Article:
Judge King also found that the plaintiffs had adequately alleged scienter as to the company’s CEO and CFO. The individual defendants had tried to argue that the scienter allegations were inadequate because the plaintiffs had not alleged that the two were directly involved in editing and approving the Dream Team articles. Judge King said that there were sufficient allegations that the individuals “knew about the [DreamTeam] scheme.” Among other things, Judge King cited allegations that the CEO was on the board of another company (and former CytRx subsidiary) that also used the DreamTeam’s services. Judge King also noted the fact that CytRx, a small company with only seventeen employees that paid DreamTeam $65,000, raised “the inference that [the CEO] was aware what the company’s employees were doing to promote company stock.” Judge King also cited the timing of the springloaded option grant, one day before what the CEO himself called “clearly the most important news in our Company’s history.” Judge King said that “taken together,” the allegations raised a strong inference of scienter against the CEO and CFO.
Judge King then went on to find that the plaintiffs’ allegations of scheme liability were sufficient to survive the defendants’ motion to dismiss. Significantly, Judge King said that the Rule 10b-5 “maker” limitation under the U.S. Supreme Court’s Janus holding “is inapplicable to scheme liability claims.” Judge King also rejected the defendants’ argument that the plaintiffs were “merely attempting to re-label a ‘misrepresentation’ or ‘omission’ claim as a ‘scheme’ claim.” Judge King said that the plaintiffs’ allegations including conduct well beyond the misleading statements, and include “the hiring of promoters, planning and editing well-timed releases with targeted content to artificially inflate the value of company stock and raise revenue, and covering up the Company’s involvement.” Moreover, Judge King noted, the CEO and CFO were not merely alleged to have been passive participants, “they purportedly actively edited articles and added bullish statements about the Company.”
Judge King’s ruling in this case is in part a reflection of the specific factual allegations involved. In particular the allegations about the individual defendants’ direct involvement in editing the allegedly misleading articles and about the springloaded options grant appeared to weigh significantly in Judge King’s consideration of this case. Nevertheless, Judge King’s ruling may be significant in terms of how the other stock promotion securities class action lawsuits may fare.
First, it is significant that even though, under the U.S. Supreme Court’s holding in Janus, a company cannot be held liable for statements “made” by a stock promotion firm, the company can be held liable for its own statements if those statements are misleading because of the activities of the stock promotion firm.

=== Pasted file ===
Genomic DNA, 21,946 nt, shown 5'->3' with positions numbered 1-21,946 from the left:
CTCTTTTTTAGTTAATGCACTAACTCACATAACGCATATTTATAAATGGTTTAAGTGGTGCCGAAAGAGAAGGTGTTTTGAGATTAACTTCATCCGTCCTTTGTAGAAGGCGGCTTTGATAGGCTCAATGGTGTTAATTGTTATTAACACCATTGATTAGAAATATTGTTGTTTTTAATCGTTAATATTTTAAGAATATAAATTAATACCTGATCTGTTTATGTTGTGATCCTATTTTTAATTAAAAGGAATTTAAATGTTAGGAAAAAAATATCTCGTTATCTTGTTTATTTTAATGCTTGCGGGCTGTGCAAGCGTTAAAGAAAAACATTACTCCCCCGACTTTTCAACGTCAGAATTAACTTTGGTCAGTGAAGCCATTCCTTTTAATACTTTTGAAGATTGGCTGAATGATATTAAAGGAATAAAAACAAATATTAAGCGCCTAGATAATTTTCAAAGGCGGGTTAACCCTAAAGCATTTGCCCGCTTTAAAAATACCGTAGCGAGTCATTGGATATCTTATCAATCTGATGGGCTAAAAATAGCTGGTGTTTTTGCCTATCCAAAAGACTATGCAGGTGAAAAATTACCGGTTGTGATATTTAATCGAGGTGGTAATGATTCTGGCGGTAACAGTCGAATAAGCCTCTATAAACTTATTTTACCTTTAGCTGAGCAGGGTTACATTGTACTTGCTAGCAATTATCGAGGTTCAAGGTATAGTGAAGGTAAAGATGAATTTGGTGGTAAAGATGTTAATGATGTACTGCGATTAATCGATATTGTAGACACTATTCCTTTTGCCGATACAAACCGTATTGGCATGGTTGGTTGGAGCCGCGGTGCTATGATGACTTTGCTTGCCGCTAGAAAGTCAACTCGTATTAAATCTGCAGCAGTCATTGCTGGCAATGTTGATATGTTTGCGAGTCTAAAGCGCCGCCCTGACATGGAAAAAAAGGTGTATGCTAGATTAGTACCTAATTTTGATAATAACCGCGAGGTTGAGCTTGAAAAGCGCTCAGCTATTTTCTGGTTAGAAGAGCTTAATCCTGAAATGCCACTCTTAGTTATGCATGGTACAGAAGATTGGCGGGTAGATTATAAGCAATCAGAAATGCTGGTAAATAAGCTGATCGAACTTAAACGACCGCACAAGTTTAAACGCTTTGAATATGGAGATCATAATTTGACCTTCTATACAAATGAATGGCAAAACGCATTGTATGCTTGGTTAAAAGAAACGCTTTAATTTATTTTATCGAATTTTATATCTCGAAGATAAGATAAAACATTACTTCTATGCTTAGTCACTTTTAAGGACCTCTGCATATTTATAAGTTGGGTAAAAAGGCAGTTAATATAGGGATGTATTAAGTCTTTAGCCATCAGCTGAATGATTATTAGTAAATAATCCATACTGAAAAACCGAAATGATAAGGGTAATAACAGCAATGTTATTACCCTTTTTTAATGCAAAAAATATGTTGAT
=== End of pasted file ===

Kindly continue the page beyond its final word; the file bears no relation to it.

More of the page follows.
Second, and perhaps even more significantly, Judge King held that the Janus “maker” requirements may not be a barrier to scheme liability allegations, where, as here, the plaintiffs have sufficiently alleged a scheme beyond merely misleading misrepresentations or omissions. Because many of the stock promotion firm securities class action lawsuits similarly allege that the defendant companies’ use of a stock promotion firm (in some cases, the same stock promotion firm as CytRx used) was part of a “scheme” to inflate the companies’ share prices, the plaintiffs in those case may have bases on which to try to resist the defendants’ dismissal motions, notwithstanding the U.S. Supreme Court’s holding in Janus.
Judge King’s ruling that the “maker” limitations that the U.S. Supreme Court described in Janus are “inapplicable” to scheme liability claims is significant in and of itself and even outside of the immediate context of the stock promotion firm securities class action lawsuits. This proposition suggests a way that plaintiffs may try to plead around the constraints involved with the “maker” requirements in situations where the defendant they want to target did not actually “make” the statement on which the plaintiffs’ liability claims are based.
In any event, this case shows underscores something that no company considering the use of a stock promotion firm can afford to overlook, which is that if the promotion firm engages in activity that can later be alleged to have been calculated to try to drive up the company’s share price, the company and its senior executives potentially can be held liable under the federal securities laws for misleading statements the stock promotion firm makes as part of its activities. This case also highlights how damaging it can be for a company if it comes to light that the company has used a stock promotion firm allegedly to try to drive up its share price.
Special thanks to a loyal reader for sending me a copy of the CytRx opinion.